R U OK? Day is part of a broader campaign run by the eponymous charity, aimed at tackling the issue of suicide, with the belief that meaningful conversations can help people struggling with life.
Recognising the importance of mental health in the industry, national insolvency firm Jirsch Sutherland has announced a major mental health and wellbeing program, committing to having all its partners, principals and managers obtaining the mental health first aid certificate.
The mental health first aid certificate provides simple, practical first aid skills for helping people experiencing mental health problems
Jirsch Sutherland has also teamed up with mental health advocate Beyond Blue to launch a series of seminars for business advisers that will discuss the stresses impacting business owners and directors. The seminars will be held in Sydney, Newcastle, Brisbane, Melbourne and Perth.
“Our aim is to increase our mental health literacy,” said Bradd Morelli, Jirsch Sutherland’s national managing partner.
“Because of the nature of our business, we are often at the frontline of owners who are dealing with great trauma; it also means we’re in a position where we can offer support.”
Mr Morelli believes other professionals on the frontline, including accountants and lawyers, should follow suit in implementing a mental health initiative.
His comments have been backed up by Deakin professor Andrew Noblet, who believes mental health literacy training should be mandated in the accounting curriculum.
“In the past, we’ve seen human services such as doctors, nurses, police officers, teachers and certainly those people need that training around mental health literacy… But I think there is a really urgent need for mental health literacy training to be included in undergraduate and post-graduate accounting courses and law courses, and other courses where you have professionals interacting with the public,” Mr Noblet said.
“It’s just a natural extension of the service that’s being provided by the accountant to then go on and say, ‘Hey, listen, I know you’re doing it tough. If I was in your situation, I’d be feeling exactly the same. But there are people out there who can help you’”.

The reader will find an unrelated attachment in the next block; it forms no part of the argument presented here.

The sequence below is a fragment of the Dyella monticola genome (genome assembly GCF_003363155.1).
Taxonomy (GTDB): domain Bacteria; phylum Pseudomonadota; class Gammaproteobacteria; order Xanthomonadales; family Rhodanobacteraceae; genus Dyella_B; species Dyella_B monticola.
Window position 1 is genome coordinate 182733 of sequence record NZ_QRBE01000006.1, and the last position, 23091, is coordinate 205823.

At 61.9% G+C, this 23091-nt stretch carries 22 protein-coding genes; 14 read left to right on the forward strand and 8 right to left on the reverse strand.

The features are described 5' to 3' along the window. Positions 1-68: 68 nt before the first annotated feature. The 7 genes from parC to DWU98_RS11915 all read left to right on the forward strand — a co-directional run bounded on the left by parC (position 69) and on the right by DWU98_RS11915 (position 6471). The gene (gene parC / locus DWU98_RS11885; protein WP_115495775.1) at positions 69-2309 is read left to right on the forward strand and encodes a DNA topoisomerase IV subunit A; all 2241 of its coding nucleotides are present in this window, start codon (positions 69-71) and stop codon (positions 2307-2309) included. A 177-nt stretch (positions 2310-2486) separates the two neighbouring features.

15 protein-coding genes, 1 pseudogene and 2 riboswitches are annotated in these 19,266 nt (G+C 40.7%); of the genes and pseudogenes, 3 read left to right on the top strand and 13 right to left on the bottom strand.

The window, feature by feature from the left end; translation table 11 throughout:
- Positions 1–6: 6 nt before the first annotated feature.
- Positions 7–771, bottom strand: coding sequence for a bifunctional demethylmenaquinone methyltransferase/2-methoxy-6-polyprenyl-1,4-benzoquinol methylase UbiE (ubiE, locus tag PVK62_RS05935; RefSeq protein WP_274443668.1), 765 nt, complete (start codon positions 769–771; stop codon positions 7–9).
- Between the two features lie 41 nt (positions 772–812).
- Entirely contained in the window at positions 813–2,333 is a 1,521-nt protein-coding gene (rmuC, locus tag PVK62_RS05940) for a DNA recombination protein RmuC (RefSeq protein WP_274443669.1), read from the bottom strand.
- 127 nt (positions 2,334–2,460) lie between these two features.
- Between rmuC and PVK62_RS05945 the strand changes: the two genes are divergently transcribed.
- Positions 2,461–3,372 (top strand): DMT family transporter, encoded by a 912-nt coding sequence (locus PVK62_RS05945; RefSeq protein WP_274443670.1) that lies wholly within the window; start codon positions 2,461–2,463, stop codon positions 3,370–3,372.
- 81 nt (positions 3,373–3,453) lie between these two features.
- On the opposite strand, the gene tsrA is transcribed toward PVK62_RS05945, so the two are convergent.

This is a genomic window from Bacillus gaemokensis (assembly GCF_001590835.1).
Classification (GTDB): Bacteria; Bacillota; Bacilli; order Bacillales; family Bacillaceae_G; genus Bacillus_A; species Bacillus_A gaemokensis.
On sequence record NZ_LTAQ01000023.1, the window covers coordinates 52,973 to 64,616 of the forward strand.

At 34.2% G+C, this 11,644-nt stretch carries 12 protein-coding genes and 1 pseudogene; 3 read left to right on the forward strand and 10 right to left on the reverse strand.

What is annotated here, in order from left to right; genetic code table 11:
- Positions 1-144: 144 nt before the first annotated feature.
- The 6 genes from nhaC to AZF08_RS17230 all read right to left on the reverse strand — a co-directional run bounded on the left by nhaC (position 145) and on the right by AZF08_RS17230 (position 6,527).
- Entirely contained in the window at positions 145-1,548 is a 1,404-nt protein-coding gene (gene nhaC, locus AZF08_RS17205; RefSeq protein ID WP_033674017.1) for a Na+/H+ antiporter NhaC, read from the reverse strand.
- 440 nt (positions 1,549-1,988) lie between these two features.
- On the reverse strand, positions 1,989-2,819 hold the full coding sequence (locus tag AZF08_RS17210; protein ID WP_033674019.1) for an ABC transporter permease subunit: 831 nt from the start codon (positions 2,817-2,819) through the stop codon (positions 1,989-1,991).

Chartered Accountants Australia and New Zealand has since developed a mental health first aid guide to help practitioners, particularly those in rural areas, support clients who are experiencing financial difficulties and mental health problems.
“The clear message we’ve had from our members, particularly in regional and rural areas, is that there is a clear link between financial distress and mental health issues,” said CA ANZ segment support manager Catherine Kennedy.
“We’re are very clear that accountants aren’t psychologists and they’re not expected to give counselling, but they need guidance on how to have conversations and where they can seek further help.
“Days like R U OK Day help remind everyone, not just accountants, of the importance of stopping and checking in with our mates. At the end of the day, you don’t need to be an expert to reach out — just a good friend and a great listener.”
Rural accountant Andy Freeman said he didn’t expect the role of being a financial practitioner in a regional town would involve providing a large amount of emotional support for clients.
“We see our clients in their most difficult times; I have to wear many hats. Particularly through the periods of drought, we see clients at the ragged edge of their financial situations,” Mr Freeman said.
“We strive to be trusted advisers, and being here in a rural town, there is a different sort of relationship than I previously experienced working as a metro accountant.”
Jotham Lian is the news editor of Accountants Daily, the leading source of breaking news, analysis and insight for Australian accounting professionals.
Before joining the team in 2017, Jotham wrote for a range of national mastheads including the Sydney Morning Herald, and Channel NewsAsia.